Making Sense in Participation: An Enactive Approach to Social Cognition

De Jaegher, Hanne and Di Paolo, Ezequiel (2008) Making Sense in Participation: An Enactive Approach to Social Cognition. In: Morganti, Francesca, Carassa, Antonella and Riva, Giuseppe (eds.) Enacting Intersubjectivity: A Cognitive and Social Perspective on the Study of Interactions. Emerging Communication: Studies in New Technologies and Practices in Communication . IOS Press, Amsterdam, pp. 33-47. ISBN 9781586038502

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Most research on social understanding, in such diverse fields as developmental psychology, neuroscience, philosophy of mind, cognitive science, anthropology, linguistics and robotics, seems to have fallen into one of two categories: the one in which the interaction process (in its social and cultural aspects) is central, and the one in which individual capacities are at the focus. Even dialogue analysis and cognitive science, which intersect between the above disciplines, have most often focused on only one of these two angles: on the interaction or on the individual respectively. We argue that these two lines of approach to the question above need to be brought into correspondence with each other. We criticise existing approaches to social cognition on the basis that interactionist approaches tend to see social processes as having too much of a life of their own, while individualism sees social encounters as problems to be solved by a cogniser. A fruitful approach to the complexities of social cognition will, however, need to explore the relation between individual actions and social processes and bring them together in an integrated framework. We suggest that a story that succeeds in taking both the interaction process and the individuals involved seriously and in making progress on understanding their relationship, can be delivered by extending the enactive approach to cognition in general to the realm of social cognition. More specifically, we extend the enactive notion of sense-making into the social domain. Our argument runs like this. Enactivists characterise cognition as sense-making (Varela 1991; Thompson 2004; Di Paolo 2005), which is the active engagement with a world by a cogniser who imbues his environment with meaning and value because of this active engagement with it. Sense-making is an embodied and embedded activity, and if this is true, then movements are its tools and expressions. It is well-established that individuals can coordinate their movements intra-individually (Thelen 1981; Kelso and Clark 1982; Turvey 1990), and that such coordination is a non-mysterious and ubiquitous phenomenon in nature (Strogatz and Stewart 1993; Clayton, Sager and Will 2004). It has also been found that coordination can happen inter-individually. People can coordinate, for instance, their heartbeats (Neugebauer and Aldridge 1998) and their movements and utterances (see Kendon 1990, among others) in social settings. Interindividual coordination, moreover, seems to be a phenomenon that can be hard to avoid (Kelso 1995). Until now, no principled account of this coordination in social interaction has been put forward. We introduce a set of concepts that serves to unpack the workings of coordination in social interactions and get a better grip on it. We describe how the proposed notions can guide and inform interdisciplinary empirical research. This groundwork in the understanding of how interactors coordinate underlies our proposal regarding social understanding. We argue that, if movements are the tools and expressions of sense-making activities, and movements can be coordinated inter-individually, sense-making activities can also be coordinated. We call such coordination of sense-making participatory sense-making. Participatory sense-making is the active engagement of social agents in making and transforming meaning together (De Jaegher 2006). This approach combines the individual and interactional aspects of social understanding in that the interaction process plays a fundamental and indispensable role in the meanings generated and transformed by individuals in interaction. The individual and interactional levels emerge as having complex synchronic and diachronic relationships: social processes and individual actions in the same timescale become mutually constraining, and a developmental history of interactions changes us as individuals and makes us more prone to certain expectations and interactions.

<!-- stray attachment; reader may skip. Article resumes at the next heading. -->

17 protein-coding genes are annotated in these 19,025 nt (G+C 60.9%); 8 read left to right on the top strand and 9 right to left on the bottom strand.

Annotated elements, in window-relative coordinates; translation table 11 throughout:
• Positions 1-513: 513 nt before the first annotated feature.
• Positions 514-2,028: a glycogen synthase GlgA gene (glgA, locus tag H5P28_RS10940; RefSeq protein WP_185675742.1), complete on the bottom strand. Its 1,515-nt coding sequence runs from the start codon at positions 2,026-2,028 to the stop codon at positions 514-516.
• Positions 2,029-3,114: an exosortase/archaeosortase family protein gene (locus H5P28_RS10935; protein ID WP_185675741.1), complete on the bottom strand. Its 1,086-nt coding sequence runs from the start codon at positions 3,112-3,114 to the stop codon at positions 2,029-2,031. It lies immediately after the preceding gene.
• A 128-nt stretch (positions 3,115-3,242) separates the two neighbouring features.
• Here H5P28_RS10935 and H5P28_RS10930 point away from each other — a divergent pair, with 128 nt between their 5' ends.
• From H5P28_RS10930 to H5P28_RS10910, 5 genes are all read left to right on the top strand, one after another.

Item Type: Book Section
Schools and Departments: School of Engineering and Informatics > Informatics
Depositing User: Hanne DeJaegher
Date Deposited: 15 May 2012 10:33
Last Modified: 28 May 2012 13:50
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